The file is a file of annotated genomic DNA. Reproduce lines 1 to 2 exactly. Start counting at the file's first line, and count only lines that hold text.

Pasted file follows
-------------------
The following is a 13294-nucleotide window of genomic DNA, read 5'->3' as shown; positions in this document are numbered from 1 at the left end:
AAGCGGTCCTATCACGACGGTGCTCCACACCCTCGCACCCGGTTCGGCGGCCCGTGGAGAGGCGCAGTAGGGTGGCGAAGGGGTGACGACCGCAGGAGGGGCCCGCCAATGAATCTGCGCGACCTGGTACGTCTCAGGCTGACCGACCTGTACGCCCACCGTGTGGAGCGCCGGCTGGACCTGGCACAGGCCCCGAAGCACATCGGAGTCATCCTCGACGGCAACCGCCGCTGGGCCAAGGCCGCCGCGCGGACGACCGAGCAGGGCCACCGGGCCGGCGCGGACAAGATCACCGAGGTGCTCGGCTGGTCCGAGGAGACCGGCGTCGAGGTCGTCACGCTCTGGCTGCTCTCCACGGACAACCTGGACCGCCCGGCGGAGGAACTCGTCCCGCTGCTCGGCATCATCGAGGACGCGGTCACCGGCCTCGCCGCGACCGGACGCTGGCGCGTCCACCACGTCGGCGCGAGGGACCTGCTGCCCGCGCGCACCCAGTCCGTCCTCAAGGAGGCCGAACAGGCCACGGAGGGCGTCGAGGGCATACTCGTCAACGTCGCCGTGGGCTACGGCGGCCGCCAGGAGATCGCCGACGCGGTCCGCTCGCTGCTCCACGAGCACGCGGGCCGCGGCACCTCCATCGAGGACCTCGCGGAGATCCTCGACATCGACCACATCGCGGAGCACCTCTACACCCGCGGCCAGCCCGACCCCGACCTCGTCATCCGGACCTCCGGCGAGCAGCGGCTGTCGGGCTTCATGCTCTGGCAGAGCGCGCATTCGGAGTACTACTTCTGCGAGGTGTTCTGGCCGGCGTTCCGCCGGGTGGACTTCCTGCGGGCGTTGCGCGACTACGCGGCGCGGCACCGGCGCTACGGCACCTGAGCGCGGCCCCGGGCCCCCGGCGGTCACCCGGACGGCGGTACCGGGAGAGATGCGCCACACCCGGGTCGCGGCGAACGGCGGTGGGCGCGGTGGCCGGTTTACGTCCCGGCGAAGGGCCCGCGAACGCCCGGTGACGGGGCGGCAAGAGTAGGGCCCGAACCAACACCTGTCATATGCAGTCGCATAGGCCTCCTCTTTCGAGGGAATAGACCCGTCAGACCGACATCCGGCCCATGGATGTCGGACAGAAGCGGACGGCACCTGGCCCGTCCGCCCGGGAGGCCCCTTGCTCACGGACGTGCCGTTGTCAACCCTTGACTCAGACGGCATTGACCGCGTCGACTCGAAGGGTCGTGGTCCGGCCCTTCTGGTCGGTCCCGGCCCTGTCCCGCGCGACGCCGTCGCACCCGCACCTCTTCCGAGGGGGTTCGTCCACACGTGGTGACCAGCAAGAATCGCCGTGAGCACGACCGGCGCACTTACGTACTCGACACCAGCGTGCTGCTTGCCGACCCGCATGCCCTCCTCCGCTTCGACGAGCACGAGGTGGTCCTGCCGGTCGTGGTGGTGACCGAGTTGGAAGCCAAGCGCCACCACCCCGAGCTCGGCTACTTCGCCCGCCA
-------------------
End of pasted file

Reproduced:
The following is a 13294-nucleotide window of genomic DNA, read 5'->3' as shown; positions in this document are numbered from 1 at the left end:
AAGCGGTCCTATCACGACGGTGCTCCACACCCTCGCACCCGGTTCGGCGGCCCGTGGAGAGGCGCAGTAGGGTGGCGAAGGGGTGACGACCGCAGGAGGGGCCCGCCAATGAATCTGCGCGACCTGGTACGTCTCAGGCTGACCGACCTGTACGCCCACCGTGTGGAGCGCCGGCTGGACCTGGCACAGGCCCCGAAGCACATCGGAGTCATCCTCGACGGCAACCGCCGCTGGGCCAAGGCCGCCGCGCGGACGACCGAGCAGGGCCACCGGGCCGGCGCGGACAAGATCACCGAGGTGCTCGGCTGGTCCGAGGAGACCGGCGTCGAGGTCGTCACGCTCTGGCTGCTCTCCACGGACAACCTGGACCGCCCGGCGGAGGAACTCGTCCCGCTGCTCGGCATCATCGAGGACGCGGTCACCGGCCTCGCCGCGACCGGACGCTGGCGCGTCCACCACGTCGGCGCGAGGGACCTGCTGCCCGCGCGCACCCAGTCCGTCCTCAAGGAGGCCGAACAGGCCACGGAGGGCGTCGAGGGCATACTCGTCAACGTCGCCGTGGGCTACGGCGGCCGCCAGGAGATCGCCGACGCGGTCCGCTCGCTGCTCCACGAGCACGCGGGCCGCGGCACCTCCATCGAGGACCTCGCGGAGATCCTCGACATCGACCACATCGCGGAGCACCTCTACACCCGCGGCCAGCCCGACCCCGACCTCGTCATCCGGACCTCCGGCGAGCAGCGGCTGTCGGGCTTCATGCTCTGGCAGAGCGCGCATTCGGAGTACTACTTCTGCGAGGTGTTCTGGCCGGCGTTCCGCCGGGTGGACTTCCTGCGGGCGTTGCGCGACTACGCGGCGCGGCACCGGCGCTACGGCACCTGAGCGCGGCCCCGGGCCCCCGGCGGTCACCCGGACGGCGGTACCGGGAGAGATGCGCCACACCCGGGTCGCGGCGAACGGCGGTGGGCGCGGTGGCCGGTTTACGTCCCGGCGAAGGGCCCGCGAACGCCCGGTGACGGGGCGGCAAGAGTAGGGCCCGAACCAACACCTGTCATATGCAGTCGCATAGGCCTCCTCTTTCGAGGGAATAGACCCGTCAGACCGACATCCGGCCCATGGATGTCGGACAGAAGCGGACGGCACCTGGCCCGTCCGCCCGGGAGGCCCCTTGCTCACGGACGTGCCGTTGTCAACCCTTGACTCAGACGGCATTGACCGCGTCGACTCGAAGGGTCGTGGTCCGGCCCTTCTGGTCGGTCCCGGCCCTGTCCCGCGCGACGCCGTCGCACCCGCACCTCTTCCGAGGGGGTTCGTCCACACGTGGTGACCAGCAAGAATCGCCGTGAGCACGACCGGCGCACTTACGTACTCGACACCAGCGTGCTGCTTGCCGACCCGCATGCCCTCCTCCGCTTCGACGAGCACGAGGTGGTCCTGCCGGTCGTGGTGGTGACCGAGTTGGAAGCCAAGCGCCACCACCCCGAGCTCGGCTACTTCGCCCGCCA